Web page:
Types of foraminal narrowing, or stenosis, include bilateral, unilateral, and far lateral. The foramina (singular: foramen) are openings on either side of the vertebrae that allow for the passage of nerve roots that branch off the spinal cord. Bilateral foraminal narrowing means both foramina become narrow. Unilateral means only one foramen (left or right) is affected. Far lateral stenosis refers to a restriction or narrowing of the area surrounding a nerve root after it has exited the foramen. All of these conditions can be caused by injury or by a degenerative spine condition, such as a herniated disc, that is associated with the aging process. Foraminal narrowing only becomes symptomatic if the restricted space leads to nerve compression, which can produce symptoms such as pain, tingling, numbness, or muscle weakness.
Types of Foraminal Narrowing by Location
Foraminal narrowing can occur at any level of the spine, but is most common in the cervical (neck) and lumbar (lower back) regions. The relative stability of the thoracic (middle back) region gives it some protection against age-related deterioration. The same cannot be said of the neck and lower back, which are subjected to years of stress-inducing movement and support the weight of the head and upper body, respectively. The site of the foraminal narrowing determines the location of the symptoms, as described below:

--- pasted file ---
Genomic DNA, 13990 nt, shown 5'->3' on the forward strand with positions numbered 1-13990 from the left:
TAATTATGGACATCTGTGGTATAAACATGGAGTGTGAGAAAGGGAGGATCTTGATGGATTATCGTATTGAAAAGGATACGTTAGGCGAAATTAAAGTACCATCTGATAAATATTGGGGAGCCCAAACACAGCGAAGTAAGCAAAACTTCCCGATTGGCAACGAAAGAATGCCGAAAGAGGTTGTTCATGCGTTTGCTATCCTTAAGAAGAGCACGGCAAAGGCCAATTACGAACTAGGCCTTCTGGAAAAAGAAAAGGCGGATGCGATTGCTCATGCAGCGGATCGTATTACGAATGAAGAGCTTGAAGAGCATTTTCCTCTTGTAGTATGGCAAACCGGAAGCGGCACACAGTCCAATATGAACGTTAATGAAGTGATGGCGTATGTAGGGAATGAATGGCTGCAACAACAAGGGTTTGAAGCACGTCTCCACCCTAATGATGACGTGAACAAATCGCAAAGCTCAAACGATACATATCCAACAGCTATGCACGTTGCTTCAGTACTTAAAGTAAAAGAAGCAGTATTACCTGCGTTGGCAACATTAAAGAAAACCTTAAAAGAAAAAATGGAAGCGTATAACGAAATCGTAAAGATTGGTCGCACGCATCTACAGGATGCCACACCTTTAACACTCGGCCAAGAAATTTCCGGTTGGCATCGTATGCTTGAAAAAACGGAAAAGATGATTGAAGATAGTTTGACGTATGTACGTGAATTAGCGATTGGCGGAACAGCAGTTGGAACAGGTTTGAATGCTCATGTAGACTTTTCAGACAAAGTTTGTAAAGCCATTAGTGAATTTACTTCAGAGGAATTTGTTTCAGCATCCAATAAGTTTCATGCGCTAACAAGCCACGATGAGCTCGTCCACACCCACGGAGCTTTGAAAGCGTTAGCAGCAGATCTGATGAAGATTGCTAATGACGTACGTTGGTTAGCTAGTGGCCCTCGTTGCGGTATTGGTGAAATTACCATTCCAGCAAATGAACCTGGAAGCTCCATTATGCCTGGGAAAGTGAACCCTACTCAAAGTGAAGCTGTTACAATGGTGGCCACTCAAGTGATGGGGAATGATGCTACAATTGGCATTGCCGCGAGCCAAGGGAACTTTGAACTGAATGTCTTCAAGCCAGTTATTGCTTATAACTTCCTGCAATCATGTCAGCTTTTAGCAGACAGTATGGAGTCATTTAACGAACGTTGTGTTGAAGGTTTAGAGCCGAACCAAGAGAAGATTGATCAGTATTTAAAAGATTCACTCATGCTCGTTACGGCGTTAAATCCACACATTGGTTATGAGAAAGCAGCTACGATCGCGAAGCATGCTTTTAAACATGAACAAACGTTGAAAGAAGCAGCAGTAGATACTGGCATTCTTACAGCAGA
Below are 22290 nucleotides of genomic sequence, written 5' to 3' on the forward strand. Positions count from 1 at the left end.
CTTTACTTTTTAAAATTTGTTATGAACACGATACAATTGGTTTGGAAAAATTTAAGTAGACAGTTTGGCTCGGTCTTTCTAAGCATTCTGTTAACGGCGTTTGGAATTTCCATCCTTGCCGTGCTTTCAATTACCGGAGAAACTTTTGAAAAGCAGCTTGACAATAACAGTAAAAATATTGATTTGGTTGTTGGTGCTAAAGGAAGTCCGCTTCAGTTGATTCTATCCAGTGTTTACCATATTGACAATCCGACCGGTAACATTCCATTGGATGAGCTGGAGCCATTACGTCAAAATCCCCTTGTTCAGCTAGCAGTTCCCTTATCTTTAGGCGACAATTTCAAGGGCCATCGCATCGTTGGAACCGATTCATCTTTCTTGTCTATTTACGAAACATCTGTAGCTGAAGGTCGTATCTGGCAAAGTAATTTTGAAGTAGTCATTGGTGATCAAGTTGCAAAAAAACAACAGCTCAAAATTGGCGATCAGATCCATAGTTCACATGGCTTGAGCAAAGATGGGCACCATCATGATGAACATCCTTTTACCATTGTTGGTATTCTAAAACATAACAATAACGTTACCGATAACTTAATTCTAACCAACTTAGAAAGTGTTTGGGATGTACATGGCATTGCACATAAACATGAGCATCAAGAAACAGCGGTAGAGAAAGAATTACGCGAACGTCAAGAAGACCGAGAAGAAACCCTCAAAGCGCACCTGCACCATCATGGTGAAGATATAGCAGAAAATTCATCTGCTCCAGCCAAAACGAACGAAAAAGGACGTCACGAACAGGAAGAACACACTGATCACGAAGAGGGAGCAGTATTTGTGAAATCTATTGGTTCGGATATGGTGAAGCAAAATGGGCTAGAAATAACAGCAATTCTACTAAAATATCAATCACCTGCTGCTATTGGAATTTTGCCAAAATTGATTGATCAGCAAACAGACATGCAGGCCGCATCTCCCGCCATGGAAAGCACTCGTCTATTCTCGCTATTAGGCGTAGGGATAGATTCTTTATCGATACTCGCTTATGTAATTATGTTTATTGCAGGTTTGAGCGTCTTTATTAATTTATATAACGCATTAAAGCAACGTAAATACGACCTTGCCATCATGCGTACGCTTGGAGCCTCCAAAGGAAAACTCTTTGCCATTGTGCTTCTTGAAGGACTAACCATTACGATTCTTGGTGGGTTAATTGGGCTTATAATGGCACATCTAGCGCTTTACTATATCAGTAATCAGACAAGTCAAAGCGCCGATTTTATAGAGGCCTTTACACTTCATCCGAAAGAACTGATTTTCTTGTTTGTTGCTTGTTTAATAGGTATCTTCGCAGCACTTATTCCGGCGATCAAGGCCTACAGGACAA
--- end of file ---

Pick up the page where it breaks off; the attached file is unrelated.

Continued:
- Cervical foraminal narrowing – head, shoulders, upper back, arms, hands
- Thoracic foraminal narrowing – ribcage, shoulders, arms, internal organs
- Lumbar foraminal narrowing – lower back, buttocks, legs, feet, toes
Treatment Options for Foraminal Narrowing
If you experience symptoms associated with different types of foraminal narrowing, talk to your doctor about treatment. Generally, mild to moderate symptoms can be managed using pain medication, exercise, corticosteroid injections, or other conservative methods. However, if symptoms are severe or chronic (persist after several weeks or months of conservative treatment), contact Laser Spine Institute for a complimentary review of an MRI or CT scan. Our orthopedic specialists have used minimally invasive, outpatient procedures to help tens of thousands of patients rediscover their lives without back and neck pain.